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voluntarily gives up its life for its offspring, or a dog begs off from punishment the child that has been torturing him. In the human race, at the lowest end of the scale I doubt if you could find a person so degraded as never to have denied himself for any one; at the other end of the scale you find —Christ; and of Christ it is expressly declared by St Paul that he was but "the first-born of many brethren."
"The worst possible world," say the pessimists, and yet it is already permeated through and through with love. In the course of evolution love has emerged along with pain, and as I have tried to show you partly by means of pain. Would not this result have been worth, if necessary, ten thousand times the cost? Would any one barter away for a little more enjoyment the highest gift of evolution? Surely, even now, the end justifies the means—any means. Even now there is enough to compensate for millenniums of what we call waste. Waste! As if anything could be waste which formed part of the steady onward move of circumstances that was to culminate in the birth of love! The Author of the universe, who to the jaundiced vision of the pessimists appears occupied solely in devising pain, has been all along creating love. If this is the result of His bad things—and of course waste, pain, conflict, taken separately, are bad things—what must be the unsearchable riches of His good things? The evolution of love is now going on with amazing rapidity. Positive philosophers and Christian thinkers, all cultivated persons —except pessimists — recognise its value and its beauty. The number of self-sacrificing men and women, the number of those who have merged their own life and wellbeing in the life and wellbeing of the race, is continually on the increase. And assuredly the time is coming when there will be a reign of love in humanity, as invariable and as universal as the present reign of law in nature. That is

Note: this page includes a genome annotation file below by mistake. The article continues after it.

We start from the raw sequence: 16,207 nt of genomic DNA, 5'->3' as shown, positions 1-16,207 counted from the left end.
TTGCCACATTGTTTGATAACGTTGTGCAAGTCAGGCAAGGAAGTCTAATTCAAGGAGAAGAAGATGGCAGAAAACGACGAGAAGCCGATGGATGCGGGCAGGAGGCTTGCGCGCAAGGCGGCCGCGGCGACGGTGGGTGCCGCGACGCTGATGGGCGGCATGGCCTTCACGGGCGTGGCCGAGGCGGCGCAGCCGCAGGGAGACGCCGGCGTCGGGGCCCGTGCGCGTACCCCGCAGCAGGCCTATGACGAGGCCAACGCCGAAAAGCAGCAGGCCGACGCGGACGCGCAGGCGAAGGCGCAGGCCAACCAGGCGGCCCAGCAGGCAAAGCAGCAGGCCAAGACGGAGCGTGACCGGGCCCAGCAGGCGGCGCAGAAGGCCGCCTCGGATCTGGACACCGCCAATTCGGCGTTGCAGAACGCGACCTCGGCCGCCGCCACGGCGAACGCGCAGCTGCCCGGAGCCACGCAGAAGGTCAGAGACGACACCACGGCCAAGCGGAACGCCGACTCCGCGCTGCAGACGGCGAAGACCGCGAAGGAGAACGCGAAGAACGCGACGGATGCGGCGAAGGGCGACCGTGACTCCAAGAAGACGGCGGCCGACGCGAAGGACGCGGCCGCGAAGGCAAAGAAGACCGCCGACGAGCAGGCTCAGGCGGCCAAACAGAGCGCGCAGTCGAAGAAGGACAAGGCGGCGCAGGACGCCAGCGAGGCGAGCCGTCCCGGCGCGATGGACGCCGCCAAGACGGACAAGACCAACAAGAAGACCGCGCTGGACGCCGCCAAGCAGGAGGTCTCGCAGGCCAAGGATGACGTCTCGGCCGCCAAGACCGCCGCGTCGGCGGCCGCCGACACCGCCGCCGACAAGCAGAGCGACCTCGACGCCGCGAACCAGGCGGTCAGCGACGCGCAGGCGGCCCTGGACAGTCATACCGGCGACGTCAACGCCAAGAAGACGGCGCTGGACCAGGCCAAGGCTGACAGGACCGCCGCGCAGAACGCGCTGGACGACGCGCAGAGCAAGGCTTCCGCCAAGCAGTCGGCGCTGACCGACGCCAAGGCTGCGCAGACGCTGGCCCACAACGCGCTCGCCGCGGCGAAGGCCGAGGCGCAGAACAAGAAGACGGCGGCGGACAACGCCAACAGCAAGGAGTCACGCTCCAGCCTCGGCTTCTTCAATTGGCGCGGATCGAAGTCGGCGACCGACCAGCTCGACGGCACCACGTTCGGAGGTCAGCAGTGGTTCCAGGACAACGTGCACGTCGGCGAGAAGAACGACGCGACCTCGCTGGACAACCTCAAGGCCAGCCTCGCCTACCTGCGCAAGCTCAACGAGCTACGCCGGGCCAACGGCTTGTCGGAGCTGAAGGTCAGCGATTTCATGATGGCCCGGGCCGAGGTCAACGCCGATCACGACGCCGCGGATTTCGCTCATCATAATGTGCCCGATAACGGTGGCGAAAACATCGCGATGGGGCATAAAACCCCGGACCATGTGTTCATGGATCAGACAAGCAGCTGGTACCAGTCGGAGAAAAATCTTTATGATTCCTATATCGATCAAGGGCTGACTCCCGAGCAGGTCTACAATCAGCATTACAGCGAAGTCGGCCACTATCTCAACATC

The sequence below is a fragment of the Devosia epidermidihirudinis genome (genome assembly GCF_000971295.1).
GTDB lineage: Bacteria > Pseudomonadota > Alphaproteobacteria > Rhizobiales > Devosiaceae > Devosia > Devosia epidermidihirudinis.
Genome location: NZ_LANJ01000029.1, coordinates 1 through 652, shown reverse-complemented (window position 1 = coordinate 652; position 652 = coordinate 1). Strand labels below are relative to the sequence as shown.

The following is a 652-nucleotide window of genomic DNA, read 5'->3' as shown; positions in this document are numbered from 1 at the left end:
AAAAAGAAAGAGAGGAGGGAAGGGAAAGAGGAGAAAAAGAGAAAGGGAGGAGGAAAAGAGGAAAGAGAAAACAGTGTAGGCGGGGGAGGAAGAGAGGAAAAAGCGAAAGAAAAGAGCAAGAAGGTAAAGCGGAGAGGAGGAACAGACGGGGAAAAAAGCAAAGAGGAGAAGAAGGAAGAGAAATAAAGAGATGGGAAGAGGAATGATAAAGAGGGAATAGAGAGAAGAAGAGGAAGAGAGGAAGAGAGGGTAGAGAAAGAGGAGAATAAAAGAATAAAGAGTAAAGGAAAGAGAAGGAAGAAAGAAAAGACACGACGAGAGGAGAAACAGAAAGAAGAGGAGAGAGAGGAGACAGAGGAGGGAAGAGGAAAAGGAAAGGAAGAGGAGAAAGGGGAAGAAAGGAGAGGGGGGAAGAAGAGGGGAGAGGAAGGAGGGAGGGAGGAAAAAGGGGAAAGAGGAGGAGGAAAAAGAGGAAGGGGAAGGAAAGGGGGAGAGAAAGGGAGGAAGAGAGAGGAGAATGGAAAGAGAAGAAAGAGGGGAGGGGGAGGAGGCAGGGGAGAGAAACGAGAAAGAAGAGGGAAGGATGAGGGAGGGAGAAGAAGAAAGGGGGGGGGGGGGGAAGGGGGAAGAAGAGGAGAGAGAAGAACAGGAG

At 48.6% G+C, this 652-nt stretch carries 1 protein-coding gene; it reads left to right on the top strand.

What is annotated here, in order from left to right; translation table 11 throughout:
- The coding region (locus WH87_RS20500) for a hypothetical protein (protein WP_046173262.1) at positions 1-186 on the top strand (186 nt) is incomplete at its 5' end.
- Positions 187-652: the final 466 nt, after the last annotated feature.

"The one, far-off, divine event Towards which the whole creation moves."
And where is the man who would begrudge his own contribution of suffering towards a consummation so devoutly to be wished?
Pessimism, as a system of dogmatic belief, seems to me the meanest and the silliest creed with which ever the earth was cursed. It is mean; for it assumes that there is nothing valuable but pleasure, it assumes that the goodness or badness of the world may be determined by that criterion alone. It is silly; for its fundamental assertion, that life is not worth living, is flatly contradicted by the vast majority of the human race. Professor Huxley, in the 'Nineteenth Century,' though taking a much less optimistic view of life than I have endeavoured to give you, is yet very severe with the pessimists. He says, " If the optimism of Leibnitz is a foolish though pleasant dream, the pessimism of Schopenhauer is a nightmare, the more foolish because of its hideousness. Error which is not pleasant is surely the worst form of wrong. This may not be the best of all possible worlds, but to say that it is the worst is mere petulant nonsense. A worn-out voluptuary may find nothing good under the sun; a vain and inexperienced youth, who cannot get the moon he cries for, may vent his irritation in pessimistic moanings; but there can be no doubt in the mind of any reasonable person that mankind could get on fairly well with vastly less happiness and far more misery, than find their way into the lives of nine persons out of ten. Men with any manhood in them would find life worth living under far worse conditions than the present."